Explore Eric Lafforgue, Papua New Guinea, and more!

Details from the Shell adornment worn by a woman from the Trobriand island | Papua New Guinea. Shells have a great value in the papuan islands. There is still a big exchange system between the islands, made by traditional boats once a year. Shells can be used as traditional money in many places.

Adorned | Australia & Oceanic Region

shell jewel in Trobriand island - Papua New Guinea by Eric Lafforgue

Trobriand Island ~ Papua New Guinea | Contemporary Mwali armbands; seldom worn - they were usually suspended from a braided rope. Mwali would be better described as currency, used for bride price & wealth exchanges. Originally they were circulated in pairs until the early 1900’s.

Trobriand Island ~ Papua New Guinea Contemporary Mwali armband, early

An unusual shell necklace used in the kula trade ring of the Trobriand Islands. Composed of sponylus shell disks, clam shells and seed pods. Early to mid-20th century.

Oceanic Art - Kula trade shell necklace, Trobriand Islands, An unusual shell necklace used in the kula trade ring of the Trobriand Islands.

Dance Ornament, mid-20th century. Possibly Bena Bena. Papua New Guinea or Indonesia, New Guinea. The Metropolitan Museum of Art, New York. Gift of Muriel Kallis Newman, 2007 (2007.215.6). | For important occasions such as dances, rituals, and ceremonial  gift exchanges, the peoples of the New Guinea Highlands adorn themselves in diverse and often spectacular regalia. Through their elaborate personal ornamentation, many Highland peoples effectively become living works of art. #dance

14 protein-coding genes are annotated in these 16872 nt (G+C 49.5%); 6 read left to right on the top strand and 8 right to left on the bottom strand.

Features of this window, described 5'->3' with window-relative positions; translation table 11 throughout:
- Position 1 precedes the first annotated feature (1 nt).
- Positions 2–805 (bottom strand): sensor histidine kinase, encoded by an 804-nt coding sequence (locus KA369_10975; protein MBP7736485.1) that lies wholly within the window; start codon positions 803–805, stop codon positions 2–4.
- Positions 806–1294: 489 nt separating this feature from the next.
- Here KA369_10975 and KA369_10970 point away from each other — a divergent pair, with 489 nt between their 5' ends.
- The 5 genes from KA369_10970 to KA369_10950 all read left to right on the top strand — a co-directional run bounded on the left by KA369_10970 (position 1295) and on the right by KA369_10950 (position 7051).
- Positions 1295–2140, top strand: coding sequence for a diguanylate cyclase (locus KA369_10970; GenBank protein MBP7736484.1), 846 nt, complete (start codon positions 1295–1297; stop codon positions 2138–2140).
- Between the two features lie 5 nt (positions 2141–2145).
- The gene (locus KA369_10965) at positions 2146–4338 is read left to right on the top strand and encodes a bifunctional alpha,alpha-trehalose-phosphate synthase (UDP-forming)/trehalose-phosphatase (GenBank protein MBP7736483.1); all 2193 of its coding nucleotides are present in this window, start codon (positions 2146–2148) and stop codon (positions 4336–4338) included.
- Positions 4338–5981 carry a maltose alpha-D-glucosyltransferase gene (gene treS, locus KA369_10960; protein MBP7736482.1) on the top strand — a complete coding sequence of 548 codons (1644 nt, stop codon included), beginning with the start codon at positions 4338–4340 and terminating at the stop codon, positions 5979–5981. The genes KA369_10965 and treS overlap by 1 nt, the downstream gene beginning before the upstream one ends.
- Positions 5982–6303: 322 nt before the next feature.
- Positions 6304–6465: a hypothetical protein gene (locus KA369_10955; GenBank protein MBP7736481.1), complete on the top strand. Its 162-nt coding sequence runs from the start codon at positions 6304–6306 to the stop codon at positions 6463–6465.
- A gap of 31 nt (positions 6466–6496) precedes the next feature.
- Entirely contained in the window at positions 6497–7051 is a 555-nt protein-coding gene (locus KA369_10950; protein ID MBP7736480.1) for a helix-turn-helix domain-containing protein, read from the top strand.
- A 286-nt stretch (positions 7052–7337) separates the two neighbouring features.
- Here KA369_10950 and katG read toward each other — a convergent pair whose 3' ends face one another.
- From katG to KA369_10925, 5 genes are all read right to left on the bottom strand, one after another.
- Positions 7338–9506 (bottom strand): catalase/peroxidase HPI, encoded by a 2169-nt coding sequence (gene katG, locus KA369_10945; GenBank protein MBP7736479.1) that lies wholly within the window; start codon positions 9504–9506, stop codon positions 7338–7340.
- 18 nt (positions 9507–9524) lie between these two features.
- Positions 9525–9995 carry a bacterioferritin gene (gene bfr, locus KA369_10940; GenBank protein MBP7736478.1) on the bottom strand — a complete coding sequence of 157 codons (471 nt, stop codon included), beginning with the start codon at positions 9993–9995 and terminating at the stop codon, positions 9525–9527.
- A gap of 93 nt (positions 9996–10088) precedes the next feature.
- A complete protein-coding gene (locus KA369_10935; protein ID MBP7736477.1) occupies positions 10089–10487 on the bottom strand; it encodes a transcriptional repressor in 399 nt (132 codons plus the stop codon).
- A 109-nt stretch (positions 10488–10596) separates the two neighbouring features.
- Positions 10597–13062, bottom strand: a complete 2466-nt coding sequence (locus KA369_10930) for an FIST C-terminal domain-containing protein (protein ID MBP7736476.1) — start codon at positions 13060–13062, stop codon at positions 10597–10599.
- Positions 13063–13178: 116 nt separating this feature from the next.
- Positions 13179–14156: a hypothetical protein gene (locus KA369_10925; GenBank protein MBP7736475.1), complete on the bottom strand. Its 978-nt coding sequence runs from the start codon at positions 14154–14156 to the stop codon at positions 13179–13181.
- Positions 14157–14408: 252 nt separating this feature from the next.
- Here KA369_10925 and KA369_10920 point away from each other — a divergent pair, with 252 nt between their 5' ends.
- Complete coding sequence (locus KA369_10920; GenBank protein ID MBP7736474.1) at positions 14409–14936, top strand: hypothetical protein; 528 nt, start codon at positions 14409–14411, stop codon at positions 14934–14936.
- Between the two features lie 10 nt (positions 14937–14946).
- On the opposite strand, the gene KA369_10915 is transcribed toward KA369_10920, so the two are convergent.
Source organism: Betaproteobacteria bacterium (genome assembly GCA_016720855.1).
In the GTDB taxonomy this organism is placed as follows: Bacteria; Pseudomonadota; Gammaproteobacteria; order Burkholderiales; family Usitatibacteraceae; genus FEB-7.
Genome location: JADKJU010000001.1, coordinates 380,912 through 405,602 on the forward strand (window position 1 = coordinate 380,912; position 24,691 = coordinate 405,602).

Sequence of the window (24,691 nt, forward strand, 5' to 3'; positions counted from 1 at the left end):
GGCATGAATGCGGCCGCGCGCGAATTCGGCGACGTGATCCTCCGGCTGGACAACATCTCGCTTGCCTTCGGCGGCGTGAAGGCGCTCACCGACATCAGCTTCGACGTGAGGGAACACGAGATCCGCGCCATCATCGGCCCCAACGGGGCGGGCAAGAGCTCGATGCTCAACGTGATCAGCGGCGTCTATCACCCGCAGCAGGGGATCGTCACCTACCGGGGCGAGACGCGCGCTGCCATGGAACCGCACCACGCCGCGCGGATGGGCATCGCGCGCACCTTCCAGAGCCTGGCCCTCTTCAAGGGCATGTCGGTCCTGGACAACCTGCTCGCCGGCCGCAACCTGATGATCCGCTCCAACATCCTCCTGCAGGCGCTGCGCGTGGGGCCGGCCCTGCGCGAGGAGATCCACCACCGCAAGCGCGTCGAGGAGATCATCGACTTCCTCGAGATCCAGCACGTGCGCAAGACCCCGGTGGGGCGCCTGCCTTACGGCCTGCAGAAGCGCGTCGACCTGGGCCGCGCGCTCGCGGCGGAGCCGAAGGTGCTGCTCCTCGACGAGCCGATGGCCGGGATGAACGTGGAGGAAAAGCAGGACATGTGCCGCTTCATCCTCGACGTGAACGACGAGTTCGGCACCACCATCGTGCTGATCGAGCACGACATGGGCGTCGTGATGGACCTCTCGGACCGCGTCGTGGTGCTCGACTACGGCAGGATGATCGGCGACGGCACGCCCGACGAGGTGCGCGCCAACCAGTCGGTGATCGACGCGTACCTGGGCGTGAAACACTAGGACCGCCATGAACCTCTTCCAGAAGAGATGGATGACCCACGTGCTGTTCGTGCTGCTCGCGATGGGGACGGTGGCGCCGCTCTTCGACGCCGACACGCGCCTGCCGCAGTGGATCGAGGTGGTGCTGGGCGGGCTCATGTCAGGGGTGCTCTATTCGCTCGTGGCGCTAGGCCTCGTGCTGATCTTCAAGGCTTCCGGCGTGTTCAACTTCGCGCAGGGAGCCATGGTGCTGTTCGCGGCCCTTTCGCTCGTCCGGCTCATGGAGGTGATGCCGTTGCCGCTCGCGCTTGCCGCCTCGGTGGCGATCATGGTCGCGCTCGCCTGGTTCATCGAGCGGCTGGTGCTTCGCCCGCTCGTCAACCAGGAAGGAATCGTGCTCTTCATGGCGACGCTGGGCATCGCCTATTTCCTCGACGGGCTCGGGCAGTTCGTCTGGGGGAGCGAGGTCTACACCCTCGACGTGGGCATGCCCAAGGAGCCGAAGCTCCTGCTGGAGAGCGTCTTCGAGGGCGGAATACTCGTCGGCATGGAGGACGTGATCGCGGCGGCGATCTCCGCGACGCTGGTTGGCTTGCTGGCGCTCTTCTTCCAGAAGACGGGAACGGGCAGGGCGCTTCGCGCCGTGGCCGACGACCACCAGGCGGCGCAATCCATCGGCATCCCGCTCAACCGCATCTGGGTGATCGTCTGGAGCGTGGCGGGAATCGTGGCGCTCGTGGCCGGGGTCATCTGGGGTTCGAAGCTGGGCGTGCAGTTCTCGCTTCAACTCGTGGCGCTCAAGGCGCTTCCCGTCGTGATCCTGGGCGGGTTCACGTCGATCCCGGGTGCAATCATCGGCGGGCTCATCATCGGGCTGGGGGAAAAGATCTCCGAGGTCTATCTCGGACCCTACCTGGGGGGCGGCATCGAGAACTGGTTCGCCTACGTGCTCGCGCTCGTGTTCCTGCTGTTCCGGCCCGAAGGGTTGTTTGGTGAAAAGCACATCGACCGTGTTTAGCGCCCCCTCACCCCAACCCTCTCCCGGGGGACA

Dance Ornament Papua New Guinea or Indonesia

Sharing old photos of people from Motu, Central Province, PNG with you all (previously posted during the Tep Tok documentary making). #melanesianmarks #revareva #beauty ▫️ Image 1: Two motu kekeni posing in a demonstration of how to mark revareva. Tattooed girls from Papua New Guinea, circa 1940/50

Sharing old photos of people from Motu, Central Province, PNG with you all (previously posted during the Tep Tok documentary making). ▫️ Image Two motu kekeni posing in a demonstration of how to mark revareva. Tattooed girls from Papua New Guinea, circa

p-lanet-e-arth: “ Papua New Guinea shells and teeth by Eric Lafforgue ”

Kula canoes in the Massim region have elaborately carved prow and stern ornaments. They are often identical, giving the canoe two "front" ends that allow the vessels to be rigged and sailed in either direction. Papua  New Guinea, Massim region, late 19th-early 20th century, wood and apint

Kula canoes in the Massim region have elaborately carved prow and stern ornaments. They are often identical, giving the canoe two "front" ends that allow the vessels to be rigged and sailed in either direction

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Akusan (woman's belt) from Bontoc, Philippines. Conus shells, coiled brass, woven cotton fabric, and human bone.

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